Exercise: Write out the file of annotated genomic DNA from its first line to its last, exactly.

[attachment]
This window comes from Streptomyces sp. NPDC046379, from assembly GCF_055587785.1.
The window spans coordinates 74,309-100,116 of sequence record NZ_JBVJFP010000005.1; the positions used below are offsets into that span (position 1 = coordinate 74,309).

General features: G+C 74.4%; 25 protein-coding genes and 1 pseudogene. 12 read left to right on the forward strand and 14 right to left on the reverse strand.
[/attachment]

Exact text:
This window comes from Streptomyces sp. NPDC046379, from assembly GCF_055587785.1.
The window spans coordinates 74,309-100,116 of sequence record NZ_JBVJFP010000005.1; the positions used below are offsets into that span (position 1 = coordinate 74,309).

General features: G+C 74.4%; 25 protein-coding genes and 1 pseudogene. 12 read left to right on the forward strand and 14 right to left on the reverse strand.